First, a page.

Monday, 19 December 2005 at 7:24 pm (Politics)
It’s hard to take anything Stephen Harper says about democratic reform seriously when he boasts that Alberta will be awash in a sea of blue, drowning out any representation by dissenting voices.
There’s no doubt it’s the Conservative heartland, receiving just over over 60% of the popular vote in the 2004 election. And I certainly wouldn’t expect Harper to embrace any progressive notions such as proportional representation, which would radically propose that their 60% support should translate into roughly 60% of the seats. No, he wants it all, and could very well get it all this go round.
I of course expect the Conservatives to try and will all the seats they can, and there is no doubt that unseating the Deputy Prime Minister would be a significant victory. But to boast that they are going clear away the meagre remaining opposition goes beyond wishing Conservative success, it takes delight in the inequalities inherent in our voting system. These are the words of a man concerned not with democracy, but with power.
It may be easy to dismiss this as sour grapes coming from electoral losers, and certainly the Liberals are worse offenders in the realm of electoral reform. Even Layton, with all the capital he had to spend in the last Parliament, didn’t press the one issue that could fundamentally change the system which determines how all other issues are decided.
“Our voting system is broken. It’s time for a rebirth of our democracy,” Layton said in 2004, in a speech which indicated NDP support of a minority government would hinge on this issue. With luck, this time he’ll get a do-over. If he drops this ball again, who knows when the chance will come again.
Saturday, 17 December 2005 at 7:45 pm (Politics)
With nothing spectuacular arising from the debates, this election is starting to feel like a rather dissapointing re-run. The 2004 election was interesting because of the new configuration of the parties and new leaders, but it didn’t have the replay value of, say, the Marine Biologist episode of Seinfeld.
Perhaps the only interesting event of the week is the resurfacing of some Classic Harper , specifically, a 1997 speech to an American policy group. While the speech is delivered with what passes for humour, the real joke is picturing Harper bashing his country while fawning over the Republican party to the conservative Americans he so clearly envies. Footage of this speech would be a godsend for the Liberals, though even in print the highlights of the speech are far more amusing then the two debates we’ve just been treated to.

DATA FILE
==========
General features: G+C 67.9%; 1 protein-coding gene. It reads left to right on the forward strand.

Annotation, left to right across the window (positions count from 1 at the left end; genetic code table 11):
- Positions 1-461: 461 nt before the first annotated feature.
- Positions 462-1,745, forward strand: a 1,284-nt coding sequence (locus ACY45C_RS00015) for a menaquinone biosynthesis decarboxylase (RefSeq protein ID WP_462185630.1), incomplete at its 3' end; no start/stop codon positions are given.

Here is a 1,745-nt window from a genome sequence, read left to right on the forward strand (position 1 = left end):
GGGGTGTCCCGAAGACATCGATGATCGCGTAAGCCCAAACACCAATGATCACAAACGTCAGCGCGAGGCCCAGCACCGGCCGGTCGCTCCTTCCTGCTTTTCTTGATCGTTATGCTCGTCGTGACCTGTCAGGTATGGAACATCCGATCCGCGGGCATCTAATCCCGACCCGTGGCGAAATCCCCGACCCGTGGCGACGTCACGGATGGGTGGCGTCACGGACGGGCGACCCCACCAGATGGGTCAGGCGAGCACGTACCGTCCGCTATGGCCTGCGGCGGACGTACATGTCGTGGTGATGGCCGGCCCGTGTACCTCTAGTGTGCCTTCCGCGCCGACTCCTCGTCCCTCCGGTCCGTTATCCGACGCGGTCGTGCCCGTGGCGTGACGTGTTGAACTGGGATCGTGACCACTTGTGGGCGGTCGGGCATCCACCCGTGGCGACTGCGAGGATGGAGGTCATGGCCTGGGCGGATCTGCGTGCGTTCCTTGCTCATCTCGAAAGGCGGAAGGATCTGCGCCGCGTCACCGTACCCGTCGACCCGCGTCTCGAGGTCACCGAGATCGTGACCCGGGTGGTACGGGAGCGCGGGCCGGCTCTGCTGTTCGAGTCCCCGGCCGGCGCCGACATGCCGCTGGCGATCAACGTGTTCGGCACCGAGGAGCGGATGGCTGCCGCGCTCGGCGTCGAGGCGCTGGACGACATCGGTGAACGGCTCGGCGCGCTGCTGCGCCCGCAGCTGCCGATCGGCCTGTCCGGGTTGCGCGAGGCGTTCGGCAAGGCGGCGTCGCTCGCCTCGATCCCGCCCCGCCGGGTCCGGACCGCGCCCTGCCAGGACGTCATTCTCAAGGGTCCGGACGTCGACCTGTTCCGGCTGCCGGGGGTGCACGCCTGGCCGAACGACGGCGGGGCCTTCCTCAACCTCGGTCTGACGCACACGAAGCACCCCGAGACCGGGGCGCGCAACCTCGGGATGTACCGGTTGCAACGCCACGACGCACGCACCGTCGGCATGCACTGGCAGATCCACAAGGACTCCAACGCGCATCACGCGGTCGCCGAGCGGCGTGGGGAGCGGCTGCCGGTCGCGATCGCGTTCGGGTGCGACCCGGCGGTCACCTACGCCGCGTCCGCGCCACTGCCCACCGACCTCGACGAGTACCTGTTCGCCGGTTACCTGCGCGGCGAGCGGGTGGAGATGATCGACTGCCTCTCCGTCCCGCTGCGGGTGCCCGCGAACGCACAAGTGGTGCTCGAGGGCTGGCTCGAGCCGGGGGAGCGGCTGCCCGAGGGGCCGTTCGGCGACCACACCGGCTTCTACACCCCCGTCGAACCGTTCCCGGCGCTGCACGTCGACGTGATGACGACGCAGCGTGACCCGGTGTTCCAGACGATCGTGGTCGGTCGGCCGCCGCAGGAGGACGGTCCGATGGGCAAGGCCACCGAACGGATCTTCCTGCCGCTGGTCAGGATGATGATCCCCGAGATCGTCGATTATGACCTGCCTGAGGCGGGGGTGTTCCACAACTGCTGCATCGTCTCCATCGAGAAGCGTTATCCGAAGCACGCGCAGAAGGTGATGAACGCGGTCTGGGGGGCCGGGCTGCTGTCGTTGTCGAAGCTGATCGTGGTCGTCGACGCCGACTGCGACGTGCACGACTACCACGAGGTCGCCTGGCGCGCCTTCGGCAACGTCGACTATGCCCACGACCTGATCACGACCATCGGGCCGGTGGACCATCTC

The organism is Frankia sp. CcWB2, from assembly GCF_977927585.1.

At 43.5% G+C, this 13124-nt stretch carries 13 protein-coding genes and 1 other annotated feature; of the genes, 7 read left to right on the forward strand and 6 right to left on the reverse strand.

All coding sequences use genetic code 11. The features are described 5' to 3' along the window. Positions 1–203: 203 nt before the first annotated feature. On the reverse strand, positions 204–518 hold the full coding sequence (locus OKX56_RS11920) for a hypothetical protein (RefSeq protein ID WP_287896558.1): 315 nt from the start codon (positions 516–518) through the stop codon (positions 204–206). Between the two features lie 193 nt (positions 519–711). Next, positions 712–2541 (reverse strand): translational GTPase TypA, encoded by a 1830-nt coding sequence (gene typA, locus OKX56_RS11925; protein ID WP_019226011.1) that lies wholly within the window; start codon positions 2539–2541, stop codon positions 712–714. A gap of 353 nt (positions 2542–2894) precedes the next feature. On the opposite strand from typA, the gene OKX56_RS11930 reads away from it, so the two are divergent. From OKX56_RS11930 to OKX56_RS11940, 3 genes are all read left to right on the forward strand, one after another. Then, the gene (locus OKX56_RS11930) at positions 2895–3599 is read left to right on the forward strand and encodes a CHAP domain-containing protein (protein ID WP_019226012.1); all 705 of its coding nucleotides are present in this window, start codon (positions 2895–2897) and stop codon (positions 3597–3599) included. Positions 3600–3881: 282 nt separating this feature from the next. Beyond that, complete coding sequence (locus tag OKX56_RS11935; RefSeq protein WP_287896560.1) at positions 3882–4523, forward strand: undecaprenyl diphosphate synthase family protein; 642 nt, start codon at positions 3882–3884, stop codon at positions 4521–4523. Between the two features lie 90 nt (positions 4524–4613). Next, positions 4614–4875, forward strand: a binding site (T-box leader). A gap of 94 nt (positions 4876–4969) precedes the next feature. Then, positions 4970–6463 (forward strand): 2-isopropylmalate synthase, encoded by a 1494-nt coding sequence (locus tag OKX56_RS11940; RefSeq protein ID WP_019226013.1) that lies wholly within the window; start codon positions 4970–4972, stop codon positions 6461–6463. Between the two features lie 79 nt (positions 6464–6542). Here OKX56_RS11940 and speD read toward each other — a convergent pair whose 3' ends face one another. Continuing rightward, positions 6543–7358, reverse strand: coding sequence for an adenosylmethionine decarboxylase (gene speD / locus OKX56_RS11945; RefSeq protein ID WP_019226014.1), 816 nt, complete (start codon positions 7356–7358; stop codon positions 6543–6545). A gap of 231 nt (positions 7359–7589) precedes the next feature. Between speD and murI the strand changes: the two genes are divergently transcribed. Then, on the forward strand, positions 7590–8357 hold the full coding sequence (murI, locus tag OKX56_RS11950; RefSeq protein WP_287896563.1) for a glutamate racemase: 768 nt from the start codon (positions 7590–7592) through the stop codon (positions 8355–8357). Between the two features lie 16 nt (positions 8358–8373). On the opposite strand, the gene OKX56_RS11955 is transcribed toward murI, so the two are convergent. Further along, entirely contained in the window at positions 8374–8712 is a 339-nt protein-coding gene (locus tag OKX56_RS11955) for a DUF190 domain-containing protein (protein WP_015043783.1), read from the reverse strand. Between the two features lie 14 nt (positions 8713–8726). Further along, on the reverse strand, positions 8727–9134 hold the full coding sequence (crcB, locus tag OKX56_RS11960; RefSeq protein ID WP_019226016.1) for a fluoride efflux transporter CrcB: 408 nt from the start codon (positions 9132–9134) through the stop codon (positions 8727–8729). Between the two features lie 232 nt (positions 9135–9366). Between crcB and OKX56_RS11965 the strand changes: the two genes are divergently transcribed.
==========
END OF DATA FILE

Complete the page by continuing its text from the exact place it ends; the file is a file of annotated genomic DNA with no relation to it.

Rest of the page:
It’s too bad Classic Harper isn’t around much anymore. Any election featuring him could go into syndication.
“Mr. Harper, do you love Canada?”
“Canada is a Northern European welfare state in the worst sense of the term, and very proud of it.”
Saturday, 10 December 2005 at 1:27 pm (Politics)
The predictions are in for the M&G Election 2006 pool. While nearly unanimous in predicting wins for Liberals Anne McLellan, Keith Martin, Belinda Stronach, Tony Valeri, and Michael Ignatieff, M&Gers are of differing opinions on the other races. In particular, Newton-North Delta and Churchill saw predictions from three different parties, with no party receiving a majority.
The most optimistic predictions for Liberal fortunes were made by Manatee, who has them taking 9 out the 14 seats in the pool. O’Smiley is unexpectedly the one who painted the best picture for the NDP’s prospects, with 4 of the 14 seats. Three contributors, Gnomes, Manatee, and Patsy, gave nothing to the Conservatives, with Dexter and Stevo’s predictions formed that party’s best hopes.
On average, here’s what M&Gers think will happen:
BC – Esquimalt-Juan de Fuca – Keith Martin retains his seat. (5/6)
BC – Newton-North Delta – NDP pickup. (3/6)
BC – Vancouver Centre – Hedy Fry beats Svend Robinson. (4/6)
AB – Edmonton Centre – Anne McLellan wins again. (5/6)
SK – Regina-Qu’Appelle – Nystrom returns! (4/6)
MB – Churchill – Desjarlais returns as an independent. (3/6)
ON – Trinity-Spadina – Olivia Chow wins. (5/6)
ON – Hamilton East-Stoney Creek – Tony Valeri wins. (5/6)
ON – Newmarket-Aurora – Belinda Stronach wins. (5/6)
ON – London-Fanshawe – Tie vote between the Liberals and NDP, with 3 votes each.
ON – Etobicoke-Lakeshore – Ignatieff wins. (5/6)
QC – Papineau – The Bloc unseats Pierre Pettigrew. (4/6)
QC – Jeanne-Le Ber – The Bloc unseats Liza Frulla. (5/6)
NT – Western Arctic – The Liberals hold. (4/6)
Wednesday, 7 December 2005 at 11:29 pm (Politics)
Is it me, or is Harper actually running surprisingly strong campaign this time around? He certainly has the appearance of setting the agenda, and I’m sure he’s got enough policy points to last us through until then end of next year, let alone this one. Everything is out on display in the new Conservative party. No hidden agenda here.
Martin thinks that Harper will burn out the public. Maybe, but that might not be before they decide to vote for him. As Harper focuses less on the scandal we already know about and more on centrist policy alternatives, he is looking daily more and more primeministerial and less and less angry. A little less puffy lately too, but the holiday season is just ahead.
The Liberals are answering each of Harper’s policy points competently, but if this election is fought on policy points between two similar agendas, the Liberals are in trouble. Not because one side or the other has more popular ideas, but because any ostensibly credible alternative to the current government would attract a lot of disgruntled votes. For many, the Liberals have been a Hobson’s choice on the ballot for years. Harper, this time, has finally figured out that any decent alternative was what people were looking for, and is doing his best to give it to them. If the game is only to appear more credible then the status quo, even Harper might be able to pull it off.